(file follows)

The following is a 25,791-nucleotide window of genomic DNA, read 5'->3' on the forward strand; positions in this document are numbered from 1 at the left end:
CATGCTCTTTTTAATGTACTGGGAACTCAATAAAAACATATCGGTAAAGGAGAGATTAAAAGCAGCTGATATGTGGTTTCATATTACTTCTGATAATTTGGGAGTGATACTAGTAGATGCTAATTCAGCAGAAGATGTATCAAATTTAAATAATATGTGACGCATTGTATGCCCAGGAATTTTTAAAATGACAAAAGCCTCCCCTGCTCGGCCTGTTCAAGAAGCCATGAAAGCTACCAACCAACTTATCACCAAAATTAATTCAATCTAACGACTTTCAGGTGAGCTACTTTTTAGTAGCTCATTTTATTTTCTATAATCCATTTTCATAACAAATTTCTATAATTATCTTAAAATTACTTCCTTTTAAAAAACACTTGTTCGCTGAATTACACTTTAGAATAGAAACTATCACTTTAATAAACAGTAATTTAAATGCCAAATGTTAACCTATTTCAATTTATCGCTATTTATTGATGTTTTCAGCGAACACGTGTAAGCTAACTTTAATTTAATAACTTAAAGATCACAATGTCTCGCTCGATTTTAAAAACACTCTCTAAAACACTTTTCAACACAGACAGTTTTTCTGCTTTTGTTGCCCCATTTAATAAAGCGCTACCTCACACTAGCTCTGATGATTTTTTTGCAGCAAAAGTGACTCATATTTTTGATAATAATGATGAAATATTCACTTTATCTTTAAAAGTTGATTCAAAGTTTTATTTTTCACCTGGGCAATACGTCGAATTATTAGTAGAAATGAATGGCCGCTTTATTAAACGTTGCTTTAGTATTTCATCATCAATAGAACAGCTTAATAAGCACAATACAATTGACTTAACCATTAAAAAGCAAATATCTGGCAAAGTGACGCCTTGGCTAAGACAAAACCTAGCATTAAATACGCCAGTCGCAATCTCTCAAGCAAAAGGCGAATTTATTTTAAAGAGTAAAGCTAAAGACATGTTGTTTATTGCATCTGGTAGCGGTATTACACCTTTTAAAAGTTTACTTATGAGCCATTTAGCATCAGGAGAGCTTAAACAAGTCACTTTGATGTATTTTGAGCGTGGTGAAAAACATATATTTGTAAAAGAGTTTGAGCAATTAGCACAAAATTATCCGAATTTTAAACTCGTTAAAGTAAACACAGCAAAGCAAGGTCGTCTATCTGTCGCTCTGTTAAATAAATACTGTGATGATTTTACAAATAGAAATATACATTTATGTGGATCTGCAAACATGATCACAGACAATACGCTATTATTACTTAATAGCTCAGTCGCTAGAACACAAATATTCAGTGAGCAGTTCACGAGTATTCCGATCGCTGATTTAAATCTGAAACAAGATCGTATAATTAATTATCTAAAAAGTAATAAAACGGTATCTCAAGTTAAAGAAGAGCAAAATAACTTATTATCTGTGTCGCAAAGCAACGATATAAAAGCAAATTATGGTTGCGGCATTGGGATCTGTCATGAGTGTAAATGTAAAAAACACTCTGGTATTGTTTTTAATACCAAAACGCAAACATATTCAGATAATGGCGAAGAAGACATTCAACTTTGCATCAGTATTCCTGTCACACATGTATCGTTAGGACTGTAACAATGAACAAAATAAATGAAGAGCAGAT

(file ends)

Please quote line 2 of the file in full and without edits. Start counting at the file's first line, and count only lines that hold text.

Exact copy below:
CATGCTCTTTTTAATGTACTGGGAACTCAATAAAAACATATCGGTAAAGGAGAGATTAAAAGCAGCTGATATGTGGTTTCATATTACTTCTGATAATTTGGGAGTGATACTAGTAGATGCTAATTCAGCAGAAGATGTATCAAATTTAAATAATATGTGACGCATTGTATGCCCAGGAATTTTTAAAATGACAAAAGCCTCCCCTGCTCGGCCTGTTCAAGAAGCCATGAAAGCTACCAACCAACTTATCACCAAAATTAATTCAATCTAACGACTTTCAGGTGAGCTACTTTTTAGTAGCTCATTTTATTTTCTATAATCCATTTTCATAACAAATTTCTATAATTATCTTAAAATTACTTCCTTTTAAAAAACACTTGTTCGCTGAATTACACTTTAGAATAGAAACTATCACTTTAATAAACAGTAATTTAAATGCCAAATGTTAACCTATTTCAATTTATCGCTATTTATTGATGTTTTCAGCGAACACGTGTAAGCTAACTTTAATTTAATAACTTAAAGATCACAATGTCTCGCTCGATTTTAAAAACACTCTCTAAAACACTTTTCAACACAGACAGTTTTTCTGCTTTTGTTGCCCCATTTAATAAAGCGCTACCTCACACTAGCTCTGATGATTTTTTTGCAGCAAAAGTGACTCATATTTTTGATAATAATGATGAAATATTCACTTTATCTTTAAAAGTTGATTCAAAGTTTTATTTTTCACCTGGGCAATACGTCGAATTATTAGTAGAAATGAATGGCCGCTTTATTAAACGTTGCTTTAGTATTTCATCATCAATAGAACAGCTTAATAAGCACAATACAATTGACTTAACCATTAAAAAGCAAATATCTGGCAAAGTGACGCCTTGGCTAAGACAAAACCTAGCATTAAATACGCCAGTCGCAATCTCTCAAGCAAAAGGCGAATTTATTTTAAAGAGTAAAGCTAAAGACATGTTGTTTATTGCATCTGGTAGCGGTATTACACCTTTTAAAAGTTTACTTATGAGCCATTTAGCATCAGGAGAGCTTAAACAAGTCACTTTGATGTATTTTGAGCGTGGTGAAAAACATATATTTGTAAAAGAGTTTGAGCAATTAGCACAAAATTATCCGAATTTTAAACTCGTTAAAGTAAACACAGCAAAGCAAGGTCGTCTATCTGTCGCTCTGTTAAATAAATACTGTGATGATTTTACAAATAGAAATATACATTTATGTGGATCTGCAAACATGATCACAGACAATACGCTATTATTACTTAATAGCTCAGTCGCTAGAACACAAATATTCAGTGAGCAGTTCACGAGTATTCCGATCGCTGATTTAAATCTGAAACAAGATCGTATAATTAATTATCTAAAAAGTAATAAAACGGTATCTCAAGTTAAAGAAGAGCAAAATAACTTATTATCTGTGTCGCAAAGCAACGATATAAAAGCAAATTATGGTTGCGGCATTGGGATCTGTCATGAGTGTAAATGTAAAAAACACTCTGGTATTGTTTTTAATACCAAAACGCAAACATATTCAGATAATGGCGAAGAAGACATTCAACTTTGCATCAGTATTCCTGTCACACATGTATCGTTAGGACTGTAACAATGAACAAAATAAATGAAGAGCAGAT